There is a stereotype (at least in the black community) that white girls are easy and will do anything a black man tells them to do as well as put up with ill treatment (infidelity, abuse), whereas black girls are demanding and won't do anything men want them to do. Obviously this is not true, but it is a common stereotype.
There's also a common stereotype that white women date black men because they are easier to control than white men.
Sammy Davis, Jr. with Kim Novak (the mob got involved) Well, the mob involvment has been the story for many years ... even giving rise to Davis' losing an eye due to a mob beating. Not quite. The injury that caused Davis to lose an eye was an auto accident that proceeded his dating Kim Novak - the Mob would not have, and did not have any interest in Davis' love life for these reasons: Davis, like many top performers of his day worked in Mob controlled places - and he made a LOT of money for them, due to his considerable talent. That scene in 'Goodfellas' where a woman expresses admiration for him was typical of the views people had of him: Davis basically took over the act he started in and put on legendary shows, night after night. The Mob does NOT mess with something that makes money for them. The other reason is that Novak was a Polish girl from Chicago; even if the Mob cared who Davis dated, they probably would only have objected if she had been Italian - the objection to Davis' dating Novak came from Harry Cohn, then head of Columbia Pictures, who'd put a lot of money into Novak's development as a starlet, and didn't want to see that all sabotaged by public objection to interracial relationships. Cohn attempted to get the Mob to shake Davis up, but they refused - for the previously mentioned reasons. And later with May Britt (just your typical death threats). Miscegenation was illegal in 31 states until 1967, so one supposes it's a little like Sammy Davis, Jr. against the world.
Alexandre Dumas, despite being from the mid-1800s, wouldn't take any guff from people who had problems with his family, saying "My father was a mulatto, my grandfather was a Negro, and my great-grandfather a monkey. You see, Sir, my family starts where yours ends."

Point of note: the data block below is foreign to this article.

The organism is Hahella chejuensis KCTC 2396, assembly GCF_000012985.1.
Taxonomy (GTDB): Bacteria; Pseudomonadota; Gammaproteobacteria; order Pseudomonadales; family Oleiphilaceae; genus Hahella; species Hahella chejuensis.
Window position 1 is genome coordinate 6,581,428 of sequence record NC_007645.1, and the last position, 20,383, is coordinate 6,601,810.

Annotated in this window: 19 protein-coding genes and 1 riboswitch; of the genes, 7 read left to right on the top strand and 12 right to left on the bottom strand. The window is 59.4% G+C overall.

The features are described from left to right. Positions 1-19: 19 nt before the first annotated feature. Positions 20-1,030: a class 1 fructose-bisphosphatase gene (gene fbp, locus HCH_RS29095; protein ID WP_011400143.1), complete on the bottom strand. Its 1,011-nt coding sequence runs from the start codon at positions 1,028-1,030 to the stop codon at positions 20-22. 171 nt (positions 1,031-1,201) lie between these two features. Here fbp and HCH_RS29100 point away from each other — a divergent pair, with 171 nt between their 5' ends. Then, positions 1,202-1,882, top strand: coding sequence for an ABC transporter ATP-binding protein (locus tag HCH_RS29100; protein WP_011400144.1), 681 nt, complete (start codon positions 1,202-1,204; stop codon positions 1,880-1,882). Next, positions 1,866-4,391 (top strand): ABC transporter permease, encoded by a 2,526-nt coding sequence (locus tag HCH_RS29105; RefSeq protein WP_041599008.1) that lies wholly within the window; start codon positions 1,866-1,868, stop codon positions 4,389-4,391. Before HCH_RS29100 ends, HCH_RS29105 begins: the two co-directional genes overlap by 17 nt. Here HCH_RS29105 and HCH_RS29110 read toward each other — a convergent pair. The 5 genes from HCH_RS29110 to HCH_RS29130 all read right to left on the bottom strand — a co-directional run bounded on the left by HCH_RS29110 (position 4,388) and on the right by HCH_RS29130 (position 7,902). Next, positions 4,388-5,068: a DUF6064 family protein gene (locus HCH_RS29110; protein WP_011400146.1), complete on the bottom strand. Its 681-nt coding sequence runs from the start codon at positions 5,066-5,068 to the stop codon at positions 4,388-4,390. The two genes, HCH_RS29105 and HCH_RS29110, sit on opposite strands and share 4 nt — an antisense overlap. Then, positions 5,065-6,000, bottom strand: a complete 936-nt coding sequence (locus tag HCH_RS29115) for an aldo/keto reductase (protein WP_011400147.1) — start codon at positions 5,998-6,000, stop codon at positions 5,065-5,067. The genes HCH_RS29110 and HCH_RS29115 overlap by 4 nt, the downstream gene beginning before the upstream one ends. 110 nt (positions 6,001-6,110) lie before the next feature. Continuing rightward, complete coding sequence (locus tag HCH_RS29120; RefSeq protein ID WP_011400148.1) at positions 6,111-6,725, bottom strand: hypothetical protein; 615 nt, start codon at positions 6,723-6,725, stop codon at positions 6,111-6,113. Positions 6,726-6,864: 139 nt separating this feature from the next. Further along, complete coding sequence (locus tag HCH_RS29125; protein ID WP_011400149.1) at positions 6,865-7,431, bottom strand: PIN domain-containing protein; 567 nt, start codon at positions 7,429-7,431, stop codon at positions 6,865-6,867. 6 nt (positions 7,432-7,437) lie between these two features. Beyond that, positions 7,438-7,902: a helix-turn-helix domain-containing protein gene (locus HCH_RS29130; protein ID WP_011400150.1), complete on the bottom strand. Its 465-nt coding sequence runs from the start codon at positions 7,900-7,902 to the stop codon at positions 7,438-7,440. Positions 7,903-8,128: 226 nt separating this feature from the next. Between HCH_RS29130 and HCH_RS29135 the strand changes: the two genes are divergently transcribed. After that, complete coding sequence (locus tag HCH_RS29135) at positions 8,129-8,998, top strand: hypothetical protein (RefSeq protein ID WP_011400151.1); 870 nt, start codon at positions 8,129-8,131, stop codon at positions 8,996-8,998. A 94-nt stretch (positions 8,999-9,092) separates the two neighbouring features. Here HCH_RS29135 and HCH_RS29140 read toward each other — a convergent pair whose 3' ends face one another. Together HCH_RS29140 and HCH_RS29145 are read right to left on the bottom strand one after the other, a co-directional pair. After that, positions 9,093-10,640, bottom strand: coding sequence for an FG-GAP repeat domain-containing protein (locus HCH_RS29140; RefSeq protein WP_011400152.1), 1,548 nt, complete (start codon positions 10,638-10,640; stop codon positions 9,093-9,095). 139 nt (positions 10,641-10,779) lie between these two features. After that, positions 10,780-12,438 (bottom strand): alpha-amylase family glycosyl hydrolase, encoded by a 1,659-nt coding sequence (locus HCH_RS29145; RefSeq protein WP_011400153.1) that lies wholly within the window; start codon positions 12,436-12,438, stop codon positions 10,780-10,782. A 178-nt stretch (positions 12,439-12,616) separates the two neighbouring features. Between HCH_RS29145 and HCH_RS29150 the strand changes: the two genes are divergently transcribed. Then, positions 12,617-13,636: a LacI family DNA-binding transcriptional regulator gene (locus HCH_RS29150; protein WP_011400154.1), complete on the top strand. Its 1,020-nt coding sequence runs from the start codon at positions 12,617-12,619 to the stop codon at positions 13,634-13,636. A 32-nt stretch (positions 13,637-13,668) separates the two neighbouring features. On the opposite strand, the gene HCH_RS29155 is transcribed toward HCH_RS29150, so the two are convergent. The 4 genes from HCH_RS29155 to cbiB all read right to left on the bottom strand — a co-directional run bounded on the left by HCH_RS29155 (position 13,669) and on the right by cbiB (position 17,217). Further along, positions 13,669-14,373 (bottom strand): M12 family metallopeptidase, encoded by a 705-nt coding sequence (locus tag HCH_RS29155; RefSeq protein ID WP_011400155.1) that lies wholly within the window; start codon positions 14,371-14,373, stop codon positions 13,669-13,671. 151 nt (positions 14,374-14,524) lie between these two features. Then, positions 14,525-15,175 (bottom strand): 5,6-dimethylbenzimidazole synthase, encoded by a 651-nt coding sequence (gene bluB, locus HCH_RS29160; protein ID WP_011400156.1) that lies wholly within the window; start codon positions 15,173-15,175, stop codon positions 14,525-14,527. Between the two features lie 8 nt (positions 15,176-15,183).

In 1955, Emmett Till, a fourteen-year-old black boy, dared to whistle at an older white woman in Mississippi, and ended up getting lynched for it. His body was eventually recovered weeks later from the bottom of a river. Despite the body's advanced state of decomposition, Till's mother insisted on an open casket ceremony so that the world can see what Southern racism did to her son. The gruesome pictures of Till's body lying in state that appeared in ''Jet" magazine was credited with helping to kick off the Civil Rights Movement.
Paranoia in the Deep South about black men raping white women led to a lot of notorious incidents. Among the most notorious:
The 1931 Scottsboro case, in which nine black teenagers were falsely accused of raping two white women. They were put through a fifteen-year ordeal in which they were subjected to frame-ups, all-white juries, several rushed trials, and an attempted lynching. All but one lived long enough to be officially pardoned... in 1976.
The 1923 Rosewood massacre, in which a white posse — spurred by the alleged rape of a white woman in a neighboring town — descended on the all-black town of Rosewood, Florida and burned it to the ground, massacring six residents.
After becoming famous with the TV show Pawn Stars, Gold & Silver Pawn Shop owner Rick Harrison wrote his autobiography, My Life At The Gold And Silver Pawn Shop. The book is full of anecdotes about some of the customers who come into his shop to pawn valuables, including pimps who pawn their bling jewelry. Rick recounts how one black pimp came in with a group of white women in tow. The pimp explained to Rick that many of his black customers couldn't resist the "forbidden fruit" appeal of white women, so they would pay huge sums to make it with his white girls.
NYC artist Nate Hill, who is black, satirized black men who make an extra effort to be seen dating white women ("for status and power", in Hill's words) by starting "Trophy Scarves" on Instagram, a collection of photos showing himself wearing a tuxedo and carrying (mostly or completely naked) white women over his shoulders as if they were scarves. None of the women were paid and most contacted him and volunteered instead of the other way. At least one believed that shehad to pay him for a session.